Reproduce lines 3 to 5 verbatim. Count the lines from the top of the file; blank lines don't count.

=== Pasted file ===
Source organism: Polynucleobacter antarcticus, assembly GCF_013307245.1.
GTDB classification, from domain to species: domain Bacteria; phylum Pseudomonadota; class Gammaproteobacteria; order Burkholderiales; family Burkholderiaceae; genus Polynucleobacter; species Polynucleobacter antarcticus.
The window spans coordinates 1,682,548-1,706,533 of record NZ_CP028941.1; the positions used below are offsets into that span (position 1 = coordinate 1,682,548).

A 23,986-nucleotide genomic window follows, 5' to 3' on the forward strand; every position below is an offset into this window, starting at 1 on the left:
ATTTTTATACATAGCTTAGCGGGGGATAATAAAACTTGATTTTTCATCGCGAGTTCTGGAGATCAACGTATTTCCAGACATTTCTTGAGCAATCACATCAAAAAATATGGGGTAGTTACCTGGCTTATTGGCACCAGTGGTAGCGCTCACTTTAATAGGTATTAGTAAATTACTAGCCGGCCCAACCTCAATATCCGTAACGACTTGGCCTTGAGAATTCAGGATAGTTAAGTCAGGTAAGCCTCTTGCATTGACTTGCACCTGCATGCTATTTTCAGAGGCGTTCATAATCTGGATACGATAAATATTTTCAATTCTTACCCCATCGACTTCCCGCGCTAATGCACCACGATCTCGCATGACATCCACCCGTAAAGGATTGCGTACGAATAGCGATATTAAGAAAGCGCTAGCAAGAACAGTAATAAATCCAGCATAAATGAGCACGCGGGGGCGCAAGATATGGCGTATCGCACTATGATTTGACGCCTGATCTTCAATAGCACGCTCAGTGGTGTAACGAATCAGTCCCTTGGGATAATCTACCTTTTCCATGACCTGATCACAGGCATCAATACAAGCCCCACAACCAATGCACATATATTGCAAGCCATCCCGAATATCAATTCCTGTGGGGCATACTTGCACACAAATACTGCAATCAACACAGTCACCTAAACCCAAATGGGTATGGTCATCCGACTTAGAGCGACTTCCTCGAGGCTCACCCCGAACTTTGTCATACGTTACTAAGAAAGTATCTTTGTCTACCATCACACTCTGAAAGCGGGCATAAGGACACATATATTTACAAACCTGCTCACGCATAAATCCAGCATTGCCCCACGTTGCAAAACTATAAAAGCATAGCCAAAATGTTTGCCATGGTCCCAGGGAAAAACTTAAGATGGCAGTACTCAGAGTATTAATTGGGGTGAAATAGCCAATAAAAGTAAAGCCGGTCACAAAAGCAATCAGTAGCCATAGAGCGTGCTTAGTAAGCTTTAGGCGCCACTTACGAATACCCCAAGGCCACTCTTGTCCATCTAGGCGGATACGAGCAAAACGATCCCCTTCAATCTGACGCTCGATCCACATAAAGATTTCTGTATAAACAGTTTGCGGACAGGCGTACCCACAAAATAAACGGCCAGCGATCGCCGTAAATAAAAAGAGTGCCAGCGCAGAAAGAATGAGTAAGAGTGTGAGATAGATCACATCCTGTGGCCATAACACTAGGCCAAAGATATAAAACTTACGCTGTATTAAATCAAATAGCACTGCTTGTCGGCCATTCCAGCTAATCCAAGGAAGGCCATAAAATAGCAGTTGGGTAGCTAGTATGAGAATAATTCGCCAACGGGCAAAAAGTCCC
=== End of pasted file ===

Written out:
The window spans coordinates 1,682,548-1,706,533 of record NZ_CP028941.1; the positions used below are offsets into that span (position 1 = coordinate 1,682,548).

A 23,986-nucleotide genomic window follows, 5' to 3' on the forward strand; every position below is an offset into this window, starting at 1 on the left:
ATTTTTATACATAGCTTAGCGGGGGATAATAAAACTTGATTTTTCATCGCGAGTTCTGGAGATCAACGTATTTCCAGACATTTCTTGAGCAATCACATCAAAAAATATGGGGTAGTTACCTGGCTTATTGGCACCAGTGGTAGCGCTCACTTTAATAGGTATTAGTAAATTACTAGCCGGCCCAACCTCAATATCCGTAACGACTTGGCCTTGAGAATTCAGGATAGTTAAGTCAGGTAAGCCTCTTGCATTGACTTGCACCTGCATGCTATTTTCAGAGGCGTTCATAATCTGGATACGATAAATATTTTCAATTCTTACCCCATCGACTTCCCGCGCTAATGCACCACGATCTCGCATGACATCCACCCGTAAAGGATTGCGTACGAATAGCGATATTAAGAAAGCGCTAGCAAGAACAGTAATAAATCCAGCATAAATGAGCACGCGGGGGCGCAAGATATGGCGTATCGCACTATGATTTGACGCCTGATCTTCAATAGCACGCTCAGTGGTGTAACGAATCAGTCCCTTGGGATAATCTACCTTTTCCATGACCTGATCACAGGCATCAATACAAGCCCCACAACCAATGCACATATATTGCAAGCCATCCCGAATATCAATTCCTGTGGGGCATACTTGCACACAAATACTGCAATCAACACAGTCACCTAAACCCAAATGGGTATGGTCATCCGACTTAGAGCGACTTCCTCGAGGCTCACCCCGAACTTTGTCATACGTTACTAAGAAAGTATCTTTGTCTACCATCACACTCTGAAAGCGGGCATAAGGACACATATATTTACAAACCTGCTCACGCATAAATCCAGCATTGCCCCACGTTGCAAAACTATAAAAGCATAGCCAAAATGTTTGCCATGGTCCCAGGGAAAAACTTAAGATGGCAGTACTCAGAGTATTAATTGGGGTGAAATAGCCAATAAAAGTAAAGCCGGTCACAAAAGCAATCAGTAGCCATAGAGCGTGCTTAGTAAGCTTTAGGCGCCACTTACGAATACCCCAAGGCCACTCTTGTCCATCTAGGCGGATACGAGCAAAACGATCCCCTTCAATCTGACGCTCGATCCACATAAAGATTTCTGTATAAACAGTTTGCGGACAGGCGTACCCACAAAATAAACGGCCAGCGATCGCCGTAAATAAAAAGAGTGCCAGCGCAGAAAGAATGAGTAAGAGTGTGAGATAGATCACATCCTGTGGCCATAACACTAGGCCAAAGATATAAAACTTACGCTGTATTAAATCAAATAGCACTGCTTGTCGGCCATTCCAGCTAATCCAAGGAAGGCCATAAAATAGCAGTTGGGTAGCTAGTATGAGAATAATTCGCCAACGGGCAAAAAGTCCC